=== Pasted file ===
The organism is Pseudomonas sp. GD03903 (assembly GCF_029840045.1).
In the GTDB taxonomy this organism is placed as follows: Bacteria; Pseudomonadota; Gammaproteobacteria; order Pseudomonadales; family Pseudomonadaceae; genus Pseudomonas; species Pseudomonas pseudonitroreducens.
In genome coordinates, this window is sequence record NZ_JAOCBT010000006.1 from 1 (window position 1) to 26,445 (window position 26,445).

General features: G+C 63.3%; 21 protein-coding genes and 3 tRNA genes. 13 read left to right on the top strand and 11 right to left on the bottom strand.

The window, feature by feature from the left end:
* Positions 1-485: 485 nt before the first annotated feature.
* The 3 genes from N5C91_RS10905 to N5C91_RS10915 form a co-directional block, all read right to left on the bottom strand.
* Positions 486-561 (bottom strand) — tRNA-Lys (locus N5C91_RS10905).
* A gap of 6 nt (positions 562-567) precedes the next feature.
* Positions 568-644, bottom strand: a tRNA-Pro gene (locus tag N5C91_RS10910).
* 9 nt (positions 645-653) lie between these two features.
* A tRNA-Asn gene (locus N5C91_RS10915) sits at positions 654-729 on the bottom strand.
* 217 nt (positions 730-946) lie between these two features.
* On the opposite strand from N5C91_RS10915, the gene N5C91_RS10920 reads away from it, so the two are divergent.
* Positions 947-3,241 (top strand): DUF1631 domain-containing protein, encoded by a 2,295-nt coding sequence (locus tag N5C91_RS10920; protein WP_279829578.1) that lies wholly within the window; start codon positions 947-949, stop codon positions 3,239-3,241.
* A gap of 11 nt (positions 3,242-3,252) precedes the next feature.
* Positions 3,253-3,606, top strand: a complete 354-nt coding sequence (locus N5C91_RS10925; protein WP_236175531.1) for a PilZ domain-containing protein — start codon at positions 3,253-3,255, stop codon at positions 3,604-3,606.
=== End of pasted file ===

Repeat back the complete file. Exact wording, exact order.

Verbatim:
The organism is Pseudomonas sp. GD03903 (assembly GCF_029840045.1).
In the GTDB taxonomy this organism is placed as follows: Bacteria; Pseudomonadota; Gammaproteobacteria; order Pseudomonadales; family Pseudomonadaceae; genus Pseudomonas; species Pseudomonas pseudonitroreducens.
In genome coordinates, this window is sequence record NZ_JAOCBT010000006.1 from 1 (window position 1) to 26,445 (window position 26,445).

General features: G+C 63.3%; 21 protein-coding genes and 3 tRNA genes. 13 read left to right on the top strand and 11 right to left on the bottom strand.

The window, feature by feature from the left end:
* Positions 1-485: 485 nt before the first annotated feature.
* The 3 genes from N5C91_RS10905 to N5C91_RS10915 form a co-directional block, all read right to left on the bottom strand.
* Positions 486-561 (bottom strand) — tRNA-Lys (locus N5C91_RS10905).
* A gap of 6 nt (positions 562-567) precedes the next feature.
* Positions 568-644, bottom strand: a tRNA-Pro gene (locus tag N5C91_RS10910).
* 9 nt (positions 645-653) lie between these two features.
* A tRNA-Asn gene (locus N5C91_RS10915) sits at positions 654-729 on the bottom strand.
* 217 nt (positions 730-946) lie between these two features.
* On the opposite strand from N5C91_RS10915, the gene N5C91_RS10920 reads away from it, so the two are divergent.
* Positions 947-3,241 (top strand): DUF1631 domain-containing protein, encoded by a 2,295-nt coding sequence (locus tag N5C91_RS10920; protein WP_279829578.1) that lies wholly within the window; start codon positions 947-949, stop codon positions 3,239-3,241.
* A gap of 11 nt (positions 3,242-3,252) precedes the next feature.
* Positions 3,253-3,606, top strand: a complete 354-nt coding sequence (locus N5C91_RS10925; protein WP_236175531.1) for a PilZ domain-containing protein — start codon at positions 3,253-3,255, stop codon at positions 3,604-3,606.